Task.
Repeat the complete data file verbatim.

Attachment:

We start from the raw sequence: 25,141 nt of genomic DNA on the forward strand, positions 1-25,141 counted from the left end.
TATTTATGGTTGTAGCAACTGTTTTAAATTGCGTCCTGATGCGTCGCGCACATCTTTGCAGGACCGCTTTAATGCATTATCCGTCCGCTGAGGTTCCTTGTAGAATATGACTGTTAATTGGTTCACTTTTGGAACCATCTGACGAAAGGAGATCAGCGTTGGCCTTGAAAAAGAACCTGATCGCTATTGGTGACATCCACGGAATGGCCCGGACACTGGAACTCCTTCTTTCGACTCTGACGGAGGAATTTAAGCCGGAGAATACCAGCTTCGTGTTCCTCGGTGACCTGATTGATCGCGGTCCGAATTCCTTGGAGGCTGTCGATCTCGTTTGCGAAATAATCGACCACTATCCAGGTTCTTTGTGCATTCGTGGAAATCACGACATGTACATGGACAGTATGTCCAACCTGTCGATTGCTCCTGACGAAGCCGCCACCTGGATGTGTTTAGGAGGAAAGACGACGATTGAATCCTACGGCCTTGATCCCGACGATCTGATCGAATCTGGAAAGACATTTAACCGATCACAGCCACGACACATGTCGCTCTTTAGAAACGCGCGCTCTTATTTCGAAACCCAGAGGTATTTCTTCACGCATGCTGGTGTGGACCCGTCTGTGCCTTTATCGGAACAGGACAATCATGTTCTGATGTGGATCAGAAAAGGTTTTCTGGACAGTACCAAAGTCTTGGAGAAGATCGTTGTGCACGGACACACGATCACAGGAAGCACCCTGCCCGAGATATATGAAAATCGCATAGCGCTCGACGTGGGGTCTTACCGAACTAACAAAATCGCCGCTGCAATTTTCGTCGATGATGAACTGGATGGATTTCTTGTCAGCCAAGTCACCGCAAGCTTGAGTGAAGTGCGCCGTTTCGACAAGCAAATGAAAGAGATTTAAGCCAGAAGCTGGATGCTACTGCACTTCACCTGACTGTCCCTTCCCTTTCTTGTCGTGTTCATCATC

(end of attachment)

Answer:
We start from the raw sequence: 25,141 nt of genomic DNA on the forward strand, positions 1-25,141 counted from the left end.
TATTTATGGTTGTAGCAACTGTTTTAAATTGCGTCCTGATGCGTCGCGCACATCTTTGCAGGACCGCTTTAATGCATTATCCGTCCGCTGAGGTTCCTTGTAGAATATGACTGTTAATTGGTTCACTTTTGGAACCATCTGACGAAAGGAGATCAGCGTTGGCCTTGAAAAAGAACCTGATCGCTATTGGTGACATCCACGGAATGGCCCGGACACTGGAACTCCTTCTTTCGACTCTGACGGAGGAATTTAAGCCGGAGAATACCAGCTTCGTGTTCCTCGGTGACCTGATTGATCGCGGTCCGAATTCCTTGGAGGCTGTCGATCTCGTTTGCGAAATAATCGACCACTATCCAGGTTCTTTGTGCATTCGTGGAAATCACGACATGTACATGGACAGTATGTCCAACCTGTCGATTGCTCCTGACGAAGCCGCCACCTGGATGTGTTTAGGAGGAAAGACGACGATTGAATCCTACGGCCTTGATCCCGACGATCTGATCGAATCTGGAAAGACATTTAACCGATCACAGCCACGACACATGTCGCTCTTTAGAAACGCGCGCTCTTATTTCGAAACCCAGAGGTATTTCTTCACGCATGCTGGTGTGGACCCGTCTGTGCCTTTATCGGAACAGGACAATCATGTTCTGATGTGGATCAGAAAAGGTTTTCTGGACAGTACCAAAGTCTTGGAGAAGATCGTTGTGCACGGACACACGATCACAGGAAGCACCCTGCCCGAGATATATGAAAATCGCATAGCGCTCGACGTGGGGTCTTACCGAACTAACAAAATCGCCGCTGCAATTTTCGTCGATGATGAACTGGATGGATTTCTTGTCAGCCAAGTCACCGCAAGCTTGAGTGAAGTGCGCCGTTTCGACAAGCAAATGAAAGAGATTTAAGCCAGAAGCTGGATGCTACTGCACTTCACCTGACTGTCCCTTCCCTTTCTTGTCGTGTTCATCATC